Disney CEO: 'It'll Be Very Difficult' to Continue Filming in Georgia If Abortion Law Is Upheld
Disney CEO Bob Iger says the studio would likely stop filming in Georgia if the new anti-abortion bill passes
Disney Chairman and CEO Bob Iger says he doesn’t see how the multi-billion dollar studio could continue filming in Georgia if the state’s new restrictive abortion law is upheld.
Iger, who took over as CEO of the Walt Disney Company in 2005, spoke about the effects of the new law in an interview with Reuters on Wednesday night. Iger was in Disneyland in Anaheim, California for the opening of the new Star Wars-themed area, Galaxy’s Edge, alongside stars Mark Hamill and Harrison Ford.
The CEO said the studio would rethink filming in Georgia if the new law, proposing to ban abortions if a fetal heartbeat can be detected, comes into effect.
“I think if it becomes law, it’ll be very difficult to produce there,” Iger said. “I rather doubt we will. I think many people who work for us will not want to work there and we’ll have to heed their wishes in that regard.”
He continued, “Right now we’re watching it very carefully, there’s some speculation it could be enacted sometime after the first of the year. I think it’s also likely to be challenged in the courts and that could delay it. We’re being careful and cautious about it, but if it becomes law, I don’t see how it’s practical for us to continue to shoot there.”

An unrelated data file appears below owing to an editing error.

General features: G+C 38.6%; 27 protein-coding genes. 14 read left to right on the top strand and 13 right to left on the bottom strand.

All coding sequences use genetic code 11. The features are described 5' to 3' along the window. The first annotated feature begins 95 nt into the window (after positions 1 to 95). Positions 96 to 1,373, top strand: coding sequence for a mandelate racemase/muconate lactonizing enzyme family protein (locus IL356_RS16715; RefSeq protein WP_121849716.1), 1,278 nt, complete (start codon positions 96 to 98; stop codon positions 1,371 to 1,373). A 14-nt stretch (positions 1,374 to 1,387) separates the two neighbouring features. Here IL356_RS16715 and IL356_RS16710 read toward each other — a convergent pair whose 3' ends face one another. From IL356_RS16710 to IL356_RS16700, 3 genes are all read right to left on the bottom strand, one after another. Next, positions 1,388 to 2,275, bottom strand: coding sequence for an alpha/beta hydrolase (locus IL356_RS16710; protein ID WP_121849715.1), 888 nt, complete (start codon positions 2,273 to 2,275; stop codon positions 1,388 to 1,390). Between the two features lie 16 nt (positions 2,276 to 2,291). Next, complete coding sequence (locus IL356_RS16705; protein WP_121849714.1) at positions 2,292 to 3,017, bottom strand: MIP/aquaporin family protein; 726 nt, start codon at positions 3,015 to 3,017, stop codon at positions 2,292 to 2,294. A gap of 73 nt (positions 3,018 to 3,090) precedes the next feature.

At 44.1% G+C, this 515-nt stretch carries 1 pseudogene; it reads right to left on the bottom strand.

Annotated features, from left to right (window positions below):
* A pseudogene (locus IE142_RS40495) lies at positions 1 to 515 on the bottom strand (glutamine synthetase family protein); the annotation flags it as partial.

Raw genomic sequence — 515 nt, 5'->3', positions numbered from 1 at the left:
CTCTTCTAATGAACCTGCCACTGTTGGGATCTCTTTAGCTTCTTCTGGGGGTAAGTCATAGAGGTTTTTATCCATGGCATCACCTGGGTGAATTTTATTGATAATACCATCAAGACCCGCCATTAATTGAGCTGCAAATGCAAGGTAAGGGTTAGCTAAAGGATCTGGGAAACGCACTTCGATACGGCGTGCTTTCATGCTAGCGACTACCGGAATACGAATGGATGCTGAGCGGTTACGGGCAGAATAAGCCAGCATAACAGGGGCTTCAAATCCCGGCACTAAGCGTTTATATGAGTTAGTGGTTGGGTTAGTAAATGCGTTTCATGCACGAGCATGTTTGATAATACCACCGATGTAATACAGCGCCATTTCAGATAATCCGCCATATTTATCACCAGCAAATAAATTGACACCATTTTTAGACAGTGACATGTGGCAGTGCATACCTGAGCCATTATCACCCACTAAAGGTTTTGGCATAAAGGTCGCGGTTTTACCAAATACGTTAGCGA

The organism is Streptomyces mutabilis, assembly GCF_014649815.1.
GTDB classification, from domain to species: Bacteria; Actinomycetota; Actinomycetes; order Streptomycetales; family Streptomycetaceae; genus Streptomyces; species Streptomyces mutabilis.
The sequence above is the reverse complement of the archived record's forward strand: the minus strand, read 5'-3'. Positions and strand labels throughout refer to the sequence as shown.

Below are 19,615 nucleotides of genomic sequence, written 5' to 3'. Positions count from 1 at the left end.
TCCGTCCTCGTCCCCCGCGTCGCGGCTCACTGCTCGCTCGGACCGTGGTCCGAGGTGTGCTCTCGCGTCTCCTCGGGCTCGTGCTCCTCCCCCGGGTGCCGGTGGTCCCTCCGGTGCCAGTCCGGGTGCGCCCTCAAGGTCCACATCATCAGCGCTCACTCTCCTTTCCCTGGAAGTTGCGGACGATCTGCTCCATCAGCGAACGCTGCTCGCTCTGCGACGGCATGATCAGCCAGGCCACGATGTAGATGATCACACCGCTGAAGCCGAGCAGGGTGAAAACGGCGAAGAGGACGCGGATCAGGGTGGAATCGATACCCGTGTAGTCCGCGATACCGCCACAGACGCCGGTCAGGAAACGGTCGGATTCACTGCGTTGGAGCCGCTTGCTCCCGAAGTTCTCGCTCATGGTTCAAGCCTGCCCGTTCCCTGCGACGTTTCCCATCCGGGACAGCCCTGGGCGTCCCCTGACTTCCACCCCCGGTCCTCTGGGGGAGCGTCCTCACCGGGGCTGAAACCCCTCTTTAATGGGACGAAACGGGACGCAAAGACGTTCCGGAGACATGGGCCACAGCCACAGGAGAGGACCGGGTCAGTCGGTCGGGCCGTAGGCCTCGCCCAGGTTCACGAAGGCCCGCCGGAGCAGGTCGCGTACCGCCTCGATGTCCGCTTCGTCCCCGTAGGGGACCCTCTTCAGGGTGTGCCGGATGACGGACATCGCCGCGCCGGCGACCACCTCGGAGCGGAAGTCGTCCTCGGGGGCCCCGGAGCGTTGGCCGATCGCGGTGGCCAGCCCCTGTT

Disney shoots the majority of its films in the Atlanta area, including the highly-lucrative Marvel films like Avengers: Endgame, which is currently climbing towards Avatar’s record as the highest grossing film of all time.
While it’s not yet clear if it will hold up to legal challenges, the May 7 law has had many in Hollywood protesting the measure, which is set to take effect Jan. 1.
The day before Iger gave the interview, Netflix chief Ted Sarandos released a statement vowing to join the fight against the bill.
“We have many women working on productions in Georgia, whose rights, along with millions of others, will be severely restricted by this law,” he said in the statement, obtained by Variety. “It’s why we will work with the ACLU and others to fight it in court. Given the legislation has not yet been implemented, we’ll continue to film there, while also supporting partners and artists who choose not to. Should it ever come into effect, we’d rethink our entire investment in Georgia.”
Alabama, Ohio, Kentucky, Mississippi and Missouri also have similar heartbeat bills, but Georgia is the home to a lot of Hollywood productions.
The industry generated a reported $9.5 billion in “total economic impact” for the state in 2018, per the Atlanta Journal-Constitution.